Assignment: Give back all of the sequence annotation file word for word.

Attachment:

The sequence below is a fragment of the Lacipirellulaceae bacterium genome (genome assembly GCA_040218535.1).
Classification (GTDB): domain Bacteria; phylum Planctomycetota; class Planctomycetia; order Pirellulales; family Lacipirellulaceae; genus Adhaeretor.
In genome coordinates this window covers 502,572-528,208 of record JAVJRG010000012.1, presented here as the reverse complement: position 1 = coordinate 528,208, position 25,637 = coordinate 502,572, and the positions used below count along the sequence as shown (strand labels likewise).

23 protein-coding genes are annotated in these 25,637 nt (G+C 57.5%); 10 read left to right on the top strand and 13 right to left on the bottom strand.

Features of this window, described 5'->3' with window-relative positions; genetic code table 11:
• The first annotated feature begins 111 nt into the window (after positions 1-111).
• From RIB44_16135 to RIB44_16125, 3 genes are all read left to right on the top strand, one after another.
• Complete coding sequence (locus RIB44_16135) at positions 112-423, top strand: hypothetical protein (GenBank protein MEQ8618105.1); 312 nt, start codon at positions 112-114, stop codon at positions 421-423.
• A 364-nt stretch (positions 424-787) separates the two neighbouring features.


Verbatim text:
The sequence below is a fragment of the Lacipirellulaceae bacterium genome (genome assembly GCA_040218535.1).
Classification (GTDB): domain Bacteria; phylum Planctomycetota; class Planctomycetia; order Pirellulales; family Lacipirellulaceae; genus Adhaeretor.
In genome coordinates this window covers 502,572-528,208 of record JAVJRG010000012.1, presented here as the reverse complement: position 1 = coordinate 528,208, position 25,637 = coordinate 502,572, and the positions used below count along the sequence as shown (strand labels likewise).

23 protein-coding genes are annotated in these 25,637 nt (G+C 57.5%); 10 read left to right on the top strand and 13 right to left on the bottom strand.

Features of this window, described 5'->3' with window-relative positions; genetic code table 11:
• The first annotated feature begins 111 nt into the window (after positions 1-111).
• From RIB44_16135 to RIB44_16125, 3 genes are all read left to right on the top strand, one after another.
• Complete coding sequence (locus RIB44_16135) at positions 112-423, top strand: hypothetical protein (GenBank protein MEQ8618105.1); 312 nt, start codon at positions 112-114, stop codon at positions 421-423.
• A 364-nt stretch (positions 424-787) separates the two neighbouring features.